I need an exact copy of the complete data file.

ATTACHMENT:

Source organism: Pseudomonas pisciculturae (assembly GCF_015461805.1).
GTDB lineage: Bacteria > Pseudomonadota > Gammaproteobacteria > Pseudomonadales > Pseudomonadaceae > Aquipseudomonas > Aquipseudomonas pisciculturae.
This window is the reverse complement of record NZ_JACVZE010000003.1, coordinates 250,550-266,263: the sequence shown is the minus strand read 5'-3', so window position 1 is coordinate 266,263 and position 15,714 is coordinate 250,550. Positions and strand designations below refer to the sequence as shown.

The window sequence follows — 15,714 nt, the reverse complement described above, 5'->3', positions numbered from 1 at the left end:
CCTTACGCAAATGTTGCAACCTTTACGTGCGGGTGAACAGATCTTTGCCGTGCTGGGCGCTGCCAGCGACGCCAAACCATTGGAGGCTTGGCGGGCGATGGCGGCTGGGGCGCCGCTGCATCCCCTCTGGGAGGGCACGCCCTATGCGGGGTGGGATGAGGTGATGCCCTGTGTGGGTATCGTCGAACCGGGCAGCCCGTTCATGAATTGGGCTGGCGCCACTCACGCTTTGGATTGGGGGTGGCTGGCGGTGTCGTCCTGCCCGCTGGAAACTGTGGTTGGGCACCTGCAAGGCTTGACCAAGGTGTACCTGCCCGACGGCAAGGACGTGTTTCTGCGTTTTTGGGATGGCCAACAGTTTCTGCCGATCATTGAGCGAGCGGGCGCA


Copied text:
Source organism: Pseudomonas pisciculturae (assembly GCF_015461805.1).
GTDB lineage: Bacteria > Pseudomonadota > Gammaproteobacteria > Pseudomonadales > Pseudomonadaceae > Aquipseudomonas > Aquipseudomonas pisciculturae.
This window is the reverse complement of record NZ_JACVZE010000003.1, coordinates 250,550-266,263: the sequence shown is the minus strand read 5'-3', so window position 1 is coordinate 266,263 and position 15,714 is coordinate 250,550. Positions and strand designations below refer to the sequence as shown.

The window sequence follows — 15,714 nt, the reverse complement described above, 5'->3', positions numbered from 1 at the left end:
CCTTACGCAAATGTTGCAACCTTTACGTGCGGGTGAACAGATCTTTGCCGTGCTGGGCGCTGCCAGCGACGCCAAACCATTGGAGGCTTGGCGGGCGATGGCGGCTGGGGCGCCGCTGCATCCCCTCTGGGAGGGCACGCCCTATGCGGGGTGGGATGAGGTGATGCCCTGTGTGGGTATCGTCGAACCGGGCAGCCCGTTCATGAATTGGGCTGGCGCCACTCACGCTTTGGATTGGGGGTGGCTGGCGGTGTCGTCCTGCCCGCTGGAAACTGTGGTTGGGCACCTGCAAGGCTTGACCAAGGTGTACCTGCCCGACGGCAAGGACGTGTTTCTGCGTTTTTGGGATGGCCAACAGTTTCTGCCGATCATTGAGCGAGCGGGCGCA